Selecting Good Hay

Many people still consider hay nothing more than filler, a boredom buster, but it is much more than that.  Even if feeding a highly fortified commercial feed, hay will still provide the bulk of your horse’s protein, minerals and vitamins.  Hay also has a powerful influence on hind gut health – for better or worse.


The first step in selecting good hay is the physical inspection, and it can tell you quite a lot. Ask permission to open up and closely inspect a bale or two.  If you have to, purchase them first.

General appearance includes the leaf to stem ratio. The leaf/blade portion of the hay has the most nutrition and is most digestible.  A handful of the hay should bend and compress easily in your hand. The hand-feel is going to be similar to mouth-feel for your horse.  Abundant seed heads in a grass hay, or flowers in alfalfa, indicate a very mature cutting which will have lower protein and calories but also lower sugar and starch.

Pass on hay with a lot of weeds or leaves. Although most are not harmful, some are.  They also are an unknown nutritionally and weeds often do not cure at the same rate as grasses so their higher moisture can contribute to mold formation.  Internal inspection may also reveal sticks or rocks, which means a lot of dirt was baled into the hay.  These bales are considerably heavier so some of your hay dollar is wasted.

Color is important, the greener the better. Green color is a good indicator of vitamin A content, as well as vitamins E and C although these are always low.  It fades to yellow then brown with age and/or exposure to the sun.  Surface discoloration only is not necessarily a deal breaker but should make you ask how old the hay is and if it was kept exposed to the elements (which means the bales could also have been rained on).

Aroma.  Good hay has more than just a distinctive smell; it’s a delightful aroma similar to the scent of freshly mowed grass.  It is most often called “sweet”, which is impossible to describe but unmistakable once you smell it.  The aroma fades with time.  An off-odor, musty or earthy indicates mold.  This may be present without visible molding.

Dust/Mold.  A hay that produces a cloud of particles when you pull apart the flakes or shake a flake should be rejected.  The dust may be dirt, which decreases palatability and is a respiratory tract irritant, or mold.  When visible, molding causes the center of the bale to be matted together.  There will be black, grey or white deposits on the hay.  At best, molding robs of the hay of carbohydrate calories and damages protein.  At worst, digestive tract irritation and altered digestion with gradual weight loss and poor coat quality also occur.  In the most severe cases, damage to internal organs and the immune system could develop.  Hay molds are a very potent cause of RAO, recurrent airway obstruction commonly known as “heaves”.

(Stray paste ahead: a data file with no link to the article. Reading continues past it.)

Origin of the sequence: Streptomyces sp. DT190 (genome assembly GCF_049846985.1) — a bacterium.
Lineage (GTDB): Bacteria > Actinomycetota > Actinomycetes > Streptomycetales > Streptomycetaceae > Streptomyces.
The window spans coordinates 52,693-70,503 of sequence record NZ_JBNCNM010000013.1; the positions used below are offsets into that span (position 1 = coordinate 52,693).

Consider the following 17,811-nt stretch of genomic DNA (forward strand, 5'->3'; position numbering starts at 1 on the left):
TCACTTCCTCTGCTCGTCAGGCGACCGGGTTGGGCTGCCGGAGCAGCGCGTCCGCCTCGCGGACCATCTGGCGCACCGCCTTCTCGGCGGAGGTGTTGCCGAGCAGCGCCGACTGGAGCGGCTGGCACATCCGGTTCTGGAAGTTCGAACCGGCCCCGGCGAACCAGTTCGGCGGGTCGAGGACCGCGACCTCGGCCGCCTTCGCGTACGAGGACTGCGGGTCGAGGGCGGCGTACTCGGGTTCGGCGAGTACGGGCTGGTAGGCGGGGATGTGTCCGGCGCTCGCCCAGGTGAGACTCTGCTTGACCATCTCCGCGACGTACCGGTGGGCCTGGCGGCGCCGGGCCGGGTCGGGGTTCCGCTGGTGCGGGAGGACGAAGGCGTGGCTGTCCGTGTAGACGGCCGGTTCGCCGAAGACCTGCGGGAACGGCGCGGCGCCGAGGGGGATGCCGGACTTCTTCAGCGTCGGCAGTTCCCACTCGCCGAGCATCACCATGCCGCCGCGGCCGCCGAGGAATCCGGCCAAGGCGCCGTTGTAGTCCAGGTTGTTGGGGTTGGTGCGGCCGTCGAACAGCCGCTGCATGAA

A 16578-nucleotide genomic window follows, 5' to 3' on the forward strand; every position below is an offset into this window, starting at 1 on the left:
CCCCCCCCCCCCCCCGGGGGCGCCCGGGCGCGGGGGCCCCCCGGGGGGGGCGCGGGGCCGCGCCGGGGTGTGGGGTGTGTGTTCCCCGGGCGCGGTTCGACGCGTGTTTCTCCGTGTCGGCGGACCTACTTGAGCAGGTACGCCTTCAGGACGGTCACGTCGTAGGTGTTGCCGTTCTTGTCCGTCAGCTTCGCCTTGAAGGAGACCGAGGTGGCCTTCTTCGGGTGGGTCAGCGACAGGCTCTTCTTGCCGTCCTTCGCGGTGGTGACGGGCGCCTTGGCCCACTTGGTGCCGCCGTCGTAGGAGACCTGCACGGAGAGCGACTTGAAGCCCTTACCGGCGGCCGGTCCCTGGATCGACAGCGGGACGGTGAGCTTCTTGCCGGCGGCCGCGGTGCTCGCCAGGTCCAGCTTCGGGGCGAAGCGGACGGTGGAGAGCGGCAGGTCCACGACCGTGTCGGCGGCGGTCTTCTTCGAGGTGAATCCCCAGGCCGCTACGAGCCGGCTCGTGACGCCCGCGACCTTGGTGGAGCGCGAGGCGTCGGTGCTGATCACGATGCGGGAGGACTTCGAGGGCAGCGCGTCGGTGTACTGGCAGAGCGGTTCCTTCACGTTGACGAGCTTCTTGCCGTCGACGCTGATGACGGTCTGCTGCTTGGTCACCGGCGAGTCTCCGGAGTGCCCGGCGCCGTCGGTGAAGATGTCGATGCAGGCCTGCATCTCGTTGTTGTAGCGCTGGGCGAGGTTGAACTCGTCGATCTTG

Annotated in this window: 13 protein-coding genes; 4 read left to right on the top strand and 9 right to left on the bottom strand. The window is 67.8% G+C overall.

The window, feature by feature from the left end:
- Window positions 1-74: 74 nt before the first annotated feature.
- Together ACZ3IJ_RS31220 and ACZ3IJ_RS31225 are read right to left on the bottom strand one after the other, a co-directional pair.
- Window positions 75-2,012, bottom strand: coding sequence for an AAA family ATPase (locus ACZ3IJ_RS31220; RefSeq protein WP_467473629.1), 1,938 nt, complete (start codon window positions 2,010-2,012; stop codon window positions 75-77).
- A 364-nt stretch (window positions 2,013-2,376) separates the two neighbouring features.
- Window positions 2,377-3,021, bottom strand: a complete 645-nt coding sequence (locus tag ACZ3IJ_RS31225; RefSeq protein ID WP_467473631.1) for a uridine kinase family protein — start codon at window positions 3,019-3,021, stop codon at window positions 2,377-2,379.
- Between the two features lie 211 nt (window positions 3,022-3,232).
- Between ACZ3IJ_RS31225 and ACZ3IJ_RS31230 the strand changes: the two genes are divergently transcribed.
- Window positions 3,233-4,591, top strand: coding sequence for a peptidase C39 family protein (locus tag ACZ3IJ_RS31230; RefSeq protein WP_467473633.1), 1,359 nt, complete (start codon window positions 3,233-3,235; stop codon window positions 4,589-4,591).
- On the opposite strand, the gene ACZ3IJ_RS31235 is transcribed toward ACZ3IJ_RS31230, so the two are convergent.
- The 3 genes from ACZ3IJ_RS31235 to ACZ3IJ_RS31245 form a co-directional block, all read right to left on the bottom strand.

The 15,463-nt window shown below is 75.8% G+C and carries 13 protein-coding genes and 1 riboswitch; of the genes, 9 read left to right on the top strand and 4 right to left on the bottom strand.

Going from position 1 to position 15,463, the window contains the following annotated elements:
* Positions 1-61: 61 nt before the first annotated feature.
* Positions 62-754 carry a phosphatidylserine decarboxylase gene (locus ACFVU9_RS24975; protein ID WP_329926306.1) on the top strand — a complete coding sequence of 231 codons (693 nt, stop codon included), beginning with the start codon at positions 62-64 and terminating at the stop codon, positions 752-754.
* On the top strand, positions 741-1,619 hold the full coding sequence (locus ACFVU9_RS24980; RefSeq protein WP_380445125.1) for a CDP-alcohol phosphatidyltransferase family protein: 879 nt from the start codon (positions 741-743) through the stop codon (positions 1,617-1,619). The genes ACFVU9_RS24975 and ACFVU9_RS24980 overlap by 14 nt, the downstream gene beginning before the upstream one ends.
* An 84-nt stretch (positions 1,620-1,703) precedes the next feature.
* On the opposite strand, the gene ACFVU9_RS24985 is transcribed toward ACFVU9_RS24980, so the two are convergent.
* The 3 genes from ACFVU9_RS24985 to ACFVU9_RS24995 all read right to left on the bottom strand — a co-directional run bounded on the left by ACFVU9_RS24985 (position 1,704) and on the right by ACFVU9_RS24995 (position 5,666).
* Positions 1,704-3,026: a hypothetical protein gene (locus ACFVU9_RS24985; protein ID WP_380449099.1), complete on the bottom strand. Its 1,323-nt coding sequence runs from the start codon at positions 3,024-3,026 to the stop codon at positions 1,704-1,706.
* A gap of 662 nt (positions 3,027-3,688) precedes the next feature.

Hay Analysis.  The only way to know the calories, protein and mineral levels in your hay is to have it analyzed.   There are many web sites which give detailed instruction on how to properly sample hay.  You can check with your local state agricultural extension agent on the availability of hay testing in a state lab (least expensive) or check the National Forage Testing Association list for a certified lab:

Hay analysis is essential for horses with insulin resistance or equine polysaccharide storage myopathy where intake of ESC (sugars) and starch should be less than 10%.  Horses with the problem of passing liquid along with their manure often have low tolerance for fiber and can benefit from hay analysis to make sure the acid detergent fiber (ADF) is below 40% and neutral detergent fiber (NDF) below 60%.

Another important indication for hay analysis is to check for nitrate levels.  Nitrate is a naturally occurring precursor to protein in plants which converts to toxic nitrite in the horse’s body.  It can accumulate during drought or heat stress and when hay is overfertilized with nitrogen.  Several years of manure application to hay fields can increase nitrate levels because manure nitrogen sources break down slowly over time and nitrates accumulate.  Check nitrate if hay is known to have been grown under drought/stressful conditions or if the protein level in the hay is higher than expected for the hay type (usually over 12% in a grass hay).

Hay is a large monetary outlay and the major component in your horse’s diet. Selecting it carefully is just good sense.

Eleanor Kellon, VMD

About Dr. Kellon

Graduate of University of Pennsylvania Veterinary School. Owner of Equine Nutritional Solutions,, industry and private nutritional consultations, online nutritional courses. Staff Veterinary Expert at Uckele Health and Nutrition .
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